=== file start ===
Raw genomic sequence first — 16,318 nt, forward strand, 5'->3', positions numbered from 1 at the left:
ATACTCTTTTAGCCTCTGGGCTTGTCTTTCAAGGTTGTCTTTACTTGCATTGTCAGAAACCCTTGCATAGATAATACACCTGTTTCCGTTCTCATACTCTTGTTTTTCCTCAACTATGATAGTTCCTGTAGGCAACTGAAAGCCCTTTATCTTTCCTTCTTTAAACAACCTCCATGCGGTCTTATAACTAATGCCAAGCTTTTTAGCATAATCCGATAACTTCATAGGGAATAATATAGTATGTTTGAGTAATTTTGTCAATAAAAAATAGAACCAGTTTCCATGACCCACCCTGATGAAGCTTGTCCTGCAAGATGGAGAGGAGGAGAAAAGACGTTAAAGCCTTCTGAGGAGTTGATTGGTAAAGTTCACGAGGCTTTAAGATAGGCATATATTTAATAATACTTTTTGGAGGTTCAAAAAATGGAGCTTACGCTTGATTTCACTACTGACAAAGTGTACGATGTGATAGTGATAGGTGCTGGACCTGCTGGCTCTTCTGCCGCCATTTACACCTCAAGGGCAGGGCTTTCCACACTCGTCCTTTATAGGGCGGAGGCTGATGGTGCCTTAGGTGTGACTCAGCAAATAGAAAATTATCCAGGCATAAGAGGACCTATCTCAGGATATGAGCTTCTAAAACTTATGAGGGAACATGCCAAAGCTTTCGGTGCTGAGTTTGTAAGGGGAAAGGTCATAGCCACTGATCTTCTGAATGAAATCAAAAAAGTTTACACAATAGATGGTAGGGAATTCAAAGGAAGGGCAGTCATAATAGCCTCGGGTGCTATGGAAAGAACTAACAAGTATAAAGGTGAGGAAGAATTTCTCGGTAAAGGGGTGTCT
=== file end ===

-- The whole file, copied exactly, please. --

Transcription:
Raw genomic sequence first — 16,318 nt, forward strand, 5'->3', positions numbered from 1 at the left:
ATACTCTTTTAGCCTCTGGGCTTGTCTTTCAAGGTTGTCTTTACTTGCATTGTCAGAAACCCTTGCATAGATAATACACCTGTTTCCGTTCTCATACTCTTGTTTTTCCTCAACTATGATAGTTCCTGTAGGCAACTGAAAGCCCTTTATCTTTCCTTCTTTAAACAACCTCCATGCGGTCTTATAACTAATGCCAAGCTTTTTAGCATAATCCGATAACTTCATAGGGAATAATATAGTATGTTTGAGTAATTTTGTCAATAAAAAATAGAACCAGTTTCCATGACCCACCCTGATGAAGCTTGTCCTGCAAGATGGAGAGGAGGAGAAAAGACGTTAAAGCCTTCTGAGGAGTTGATTGGTAAAGTTCACGAGGCTTTAAGATAGGCATATATTTAATAATACTTTTTGGAGGTTCAAAAAATGGAGCTTACGCTTGATTTCACTACTGACAAAGTGTACGATGTGATAGTGATAGGTGCTGGACCTGCTGGCTCTTCTGCCGCCATTTACACCTCAAGGGCAGGGCTTTCCACACTCGTCCTTTATAGGGCGGAGGCTGATGGTGCCTTAGGTGTGACTCAGCAAATAGAAAATTATCCAGGCATAAGAGGACCTATCTCAGGATATGAGCTTCTAAAACTTATGAGGGAACATGCCAAAGCTTTCGGTGCTGAGTTTGTAAGGGGAAAGGTCATAGCCACTGATCTTCTGAATGAAATCAAAAAAGTTTACACAATAGATGGTAGGGAATTCAAAGGAAGGGCAGTCATAATAGCCTCGGGTGCTATGGAAAGAACTAACAAGTATAAAGGTGAGGAAGAATTTCTCGGTAAAGGGGTGTCT